We’ll to smiles devote today.


Poor Mary-Anne: 

Here beneath this willow sleepeth
Poor Mary Anne, . . . .
One whom all the village weepeth;
Poor Mary Anne!
He she loved her passion slighted,
Breaking all the vows he’d plighted;
Therefore life no more delighted
Poor Mary Anne

Pale thy cheek grew, where thy lover,
Poor Mary Anne,
Once could winning charms discover; . . . .
Poor Mary Anne!
Dim those eyes, so sweetly speaking
When true love’s expression seeking; . . . .
Oh! we saw thy heart was breaking,
Poor Mary Anne!

Like a rose we saw thee wither,
Poor Mary Anne! . . . .
Soon, a corpse, we brought thee hither,
Poor Mary Anne!
Now, our evening pastime flying,
We, in heartfelt sorrow vying,
Seek this willow, . . . . softly sighing
‘Poor Mary Anne!’


Stay Gentle Damsel: 

Lover: Stay gentle Damsel, stay awhile And to my love give
Daughter: Not now good Sir,
My Mother calls,
Your tale I dare not hear,
Mother: Daughter, Daughter, dinner waits,
Why child! why child I say,
D: Coming.
Mother let me go Sir.
M: Come child come away
L: Stay charming Girl,
O heed her not but to my love give ear
D: Not now dear Sir my Mother’s nigh
And I should die with fear,
M: Hussey! Hussey!
D: What dear Mother,
M: Come away come this moment
D: Let me go Sir,
M: Come I say,
L:O do but tell me
When you will unto my tale give ear

D: When fast asleep my
Mother lies
And cannot chide or hear
O yes I will good Sir

M: Hussey! Hussey!

L: O will you then my charm- ing Girl
Unto my tale give ear
When fast asleep your
Mother lies
And cannot chide, or hear.

D: (alongside Lover) I will unto your tale give ear,
When fast asleep my
Mother lies,
And cannot chide, or hear.

M: Come come away
this moment come
I say.


Stella Thou False One: 

Stella! thou false one, forever adieu,
No longer thy captive for mercy I’ll sue
I’ll for artless beauties sigh,
And Coquettes like thee, I’ll fly,
I’ll that voice admire no more,
Nor that matchless form adore,
And that glance so arch and sweet,
I with unconcern will meet,
Touch me and no longer now,
Shall my cheek with blushes glow
Stella! O chide not, thy pardon I crave,
My vaunting my freedom, but proves me thy slave.


The Emigrant: 

I

O talk not to me of my Country’s delights
Its Fountains, its Gardens and Vine cover’d Hills
The Tale which in others to gladness excites,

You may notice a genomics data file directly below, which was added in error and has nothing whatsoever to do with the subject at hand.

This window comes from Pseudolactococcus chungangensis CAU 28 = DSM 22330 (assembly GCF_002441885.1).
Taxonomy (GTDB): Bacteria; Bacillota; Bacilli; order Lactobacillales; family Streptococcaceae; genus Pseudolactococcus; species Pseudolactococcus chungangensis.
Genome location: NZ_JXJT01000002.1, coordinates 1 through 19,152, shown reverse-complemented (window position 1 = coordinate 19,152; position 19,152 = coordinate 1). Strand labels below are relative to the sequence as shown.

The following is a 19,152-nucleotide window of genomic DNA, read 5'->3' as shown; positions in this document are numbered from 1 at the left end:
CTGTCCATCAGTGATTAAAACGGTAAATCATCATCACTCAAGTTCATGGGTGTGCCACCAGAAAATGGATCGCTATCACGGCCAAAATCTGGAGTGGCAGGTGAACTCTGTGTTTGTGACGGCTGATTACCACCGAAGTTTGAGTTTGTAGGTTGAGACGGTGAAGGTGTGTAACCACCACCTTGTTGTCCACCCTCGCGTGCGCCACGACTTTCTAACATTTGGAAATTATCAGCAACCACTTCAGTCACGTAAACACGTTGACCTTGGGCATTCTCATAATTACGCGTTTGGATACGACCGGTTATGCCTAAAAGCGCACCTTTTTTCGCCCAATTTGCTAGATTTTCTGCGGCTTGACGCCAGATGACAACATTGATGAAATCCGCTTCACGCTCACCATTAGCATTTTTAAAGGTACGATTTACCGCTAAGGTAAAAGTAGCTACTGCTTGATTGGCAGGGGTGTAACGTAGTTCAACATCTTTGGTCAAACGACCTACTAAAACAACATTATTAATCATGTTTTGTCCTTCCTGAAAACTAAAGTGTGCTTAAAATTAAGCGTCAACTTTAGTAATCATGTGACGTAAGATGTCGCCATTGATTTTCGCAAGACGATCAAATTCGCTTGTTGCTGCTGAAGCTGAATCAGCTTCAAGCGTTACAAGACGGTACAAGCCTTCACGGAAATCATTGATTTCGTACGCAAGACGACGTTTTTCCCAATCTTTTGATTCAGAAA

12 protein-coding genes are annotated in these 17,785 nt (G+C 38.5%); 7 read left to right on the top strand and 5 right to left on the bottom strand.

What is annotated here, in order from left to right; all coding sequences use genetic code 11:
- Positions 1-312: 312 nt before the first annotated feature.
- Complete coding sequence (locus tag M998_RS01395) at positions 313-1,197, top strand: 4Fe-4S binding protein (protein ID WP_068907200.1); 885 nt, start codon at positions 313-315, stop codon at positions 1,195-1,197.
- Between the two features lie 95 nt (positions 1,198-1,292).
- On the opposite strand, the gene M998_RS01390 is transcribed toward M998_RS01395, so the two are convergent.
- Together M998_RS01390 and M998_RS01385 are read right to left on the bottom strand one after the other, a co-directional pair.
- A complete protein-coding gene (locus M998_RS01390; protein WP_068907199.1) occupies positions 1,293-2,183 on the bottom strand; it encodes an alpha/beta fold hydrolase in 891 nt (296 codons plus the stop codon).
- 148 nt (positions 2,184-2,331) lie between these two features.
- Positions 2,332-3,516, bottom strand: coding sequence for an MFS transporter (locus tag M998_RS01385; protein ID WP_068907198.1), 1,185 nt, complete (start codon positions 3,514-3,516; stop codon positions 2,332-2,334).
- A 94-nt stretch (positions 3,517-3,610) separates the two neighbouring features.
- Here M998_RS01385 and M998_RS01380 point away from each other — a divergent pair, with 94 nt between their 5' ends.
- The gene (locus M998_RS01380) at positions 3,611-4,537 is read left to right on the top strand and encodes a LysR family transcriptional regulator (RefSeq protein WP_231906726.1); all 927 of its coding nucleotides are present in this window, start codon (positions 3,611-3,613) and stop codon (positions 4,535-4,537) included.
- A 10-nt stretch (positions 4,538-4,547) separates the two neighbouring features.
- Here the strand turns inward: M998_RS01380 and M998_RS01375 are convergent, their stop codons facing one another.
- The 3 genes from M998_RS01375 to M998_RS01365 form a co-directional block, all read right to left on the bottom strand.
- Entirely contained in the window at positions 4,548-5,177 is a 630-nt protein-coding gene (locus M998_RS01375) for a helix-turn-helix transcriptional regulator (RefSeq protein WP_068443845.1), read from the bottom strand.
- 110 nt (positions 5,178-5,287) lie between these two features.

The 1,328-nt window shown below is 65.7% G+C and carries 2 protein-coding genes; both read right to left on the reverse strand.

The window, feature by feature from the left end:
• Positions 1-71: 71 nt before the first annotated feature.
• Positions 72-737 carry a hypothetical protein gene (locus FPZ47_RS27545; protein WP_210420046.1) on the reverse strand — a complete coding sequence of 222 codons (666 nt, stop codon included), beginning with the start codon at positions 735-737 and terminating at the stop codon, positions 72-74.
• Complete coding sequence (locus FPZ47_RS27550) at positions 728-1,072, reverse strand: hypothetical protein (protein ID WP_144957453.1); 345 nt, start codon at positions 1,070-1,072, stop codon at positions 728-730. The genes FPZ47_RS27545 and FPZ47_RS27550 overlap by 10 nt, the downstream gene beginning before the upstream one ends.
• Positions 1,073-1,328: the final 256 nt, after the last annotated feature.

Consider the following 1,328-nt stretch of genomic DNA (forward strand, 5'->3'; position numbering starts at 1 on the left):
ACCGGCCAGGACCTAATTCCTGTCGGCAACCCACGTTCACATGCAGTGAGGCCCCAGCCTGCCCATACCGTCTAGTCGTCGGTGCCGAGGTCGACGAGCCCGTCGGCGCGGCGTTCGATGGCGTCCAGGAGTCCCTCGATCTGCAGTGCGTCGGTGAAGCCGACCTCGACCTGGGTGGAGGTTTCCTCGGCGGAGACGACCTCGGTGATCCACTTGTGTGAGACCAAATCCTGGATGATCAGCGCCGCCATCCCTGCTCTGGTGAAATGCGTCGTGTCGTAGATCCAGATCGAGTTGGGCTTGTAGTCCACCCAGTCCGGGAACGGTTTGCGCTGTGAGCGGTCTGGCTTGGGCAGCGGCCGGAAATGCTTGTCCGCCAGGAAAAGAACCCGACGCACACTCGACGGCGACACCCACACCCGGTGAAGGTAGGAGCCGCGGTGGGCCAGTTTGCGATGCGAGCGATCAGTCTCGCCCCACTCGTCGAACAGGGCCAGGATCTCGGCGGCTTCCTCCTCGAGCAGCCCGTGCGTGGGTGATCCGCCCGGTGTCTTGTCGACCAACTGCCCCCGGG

Mine Eyes with the Tears of vain agony fills
Methinks thro’ the scenes where such pleasures reside
Scenes thousands like you gayly hasten to see
The shades of my lost slaughter’d kindred now glide
And stain’d with their blood is each pathway to me

II

And shall I return to the land of my Birth
To tread on that spot where my Parents were slain,
Where Ruffians, their groans, deem’d a subject of mirth
And I, for their lives shou’d have pleaded in vain,
No! while in my mem’ry those Parents yet live,
That Land of abhorrence I never will see,
Tho’ blest with each Charm partial Nature can give,
A charnel House ever, ’twould seem unto me.

III

Say what renders precious, one’s lov’d native Shore,
But friendship’s fond smiles, and affection’s firm ties,
Then France as my Country, to me is no more,
There cold in the Grave, all I valued now lies,
And England kind England my Country thou art,
The Exile finds Friendship and Comfort in thee,
While France, tho’ of Europe the gay crouded Mart,
Alas! seems a Dungeon a Desart to me.


The Orphan Boy’s Tale: 

Stay, lady, stay, for mercy’s sake,
And hear a helpless orphan’s tale!
Ah! sure my looks must pity wake, . . . .
’T is want that makes my cheek so pale.
Yet I was once a mother’s pride,
And my brave father’s hope and joy;
But in the Nile’s proud fight he died,
And I am now an ORPHAN BOY.

Poor foolish child! how pleased was I,
When news of Nelson’s victory came,
Along the crowded streets to fly

And see the lighted windows flame!
To force me home my mother sought;
She could not bear to see my joy;
For with my father’s life ’twas bought,
And made me a poor ORPHAN BOY.

The people’s shouts were long and loud;
My mother, shuddering, closed her ears;
‘Rejoice! rejoice!’ still cried the crowd;
My mother answered with her tears.
‘Why are you crying thus,’ said I,
‘While others laugh and shout with joy?’
She kissed me, . . . . and, with such a sigh!
She called me her poor ORPHAN BOY.

‘What is an orphan boy?’ I said,
When suddenly she gasped for breath,
And her eyes closed; . . . . I shrieked for aid, . . . .
But ah! her eyes were closed in death.
My hardships since I will not tell:
But, now no more a parent’s joy,
Ah! lady, . . . . I have learnt too well
What ’tis to be an ORPHAN BOY.

Oh! were I by your bounty fed!
Nay, gentle lady, do not chide, . . . .
Trust me, I mean to earn my bread;
The sailor’s orphan boy has pride.
Lady, you weep! . . . . Ha? . . . . this to me?
You’ll give me clothing, food, employ? . . . .

Look down, dear parents! look, and see
Your happy happy ORPHAN BOY.


Who Gave the Sun His Light: 

Who gave the Sun his light,
To charm the wond’ring sight,
Who cloath’d in verdure bright,
Earth’s wealth bestowing breast?
What Pow’rs sublime command,
Bade Ocean’s floods expand,
Then could their course arrest?

CHORUS

Great God! these works were thine,
Wak’d by thy voice divine,
These wonders round us shine,
The Sun’s bright beams,
Earth’s verdant vest,
And Ocean’s swelling flood,
Proclaim thee, gracious pow’r!
Most good, most wise, most great, most blest!

Then the vast thanks we owe,
In songs devout shall flow,
Thine ’tis thy pow’r to show,
And ours that power to praise,
While thus the votive lay,
In solemn sounds we pay,
Thus the full Chorus raise.

Chorus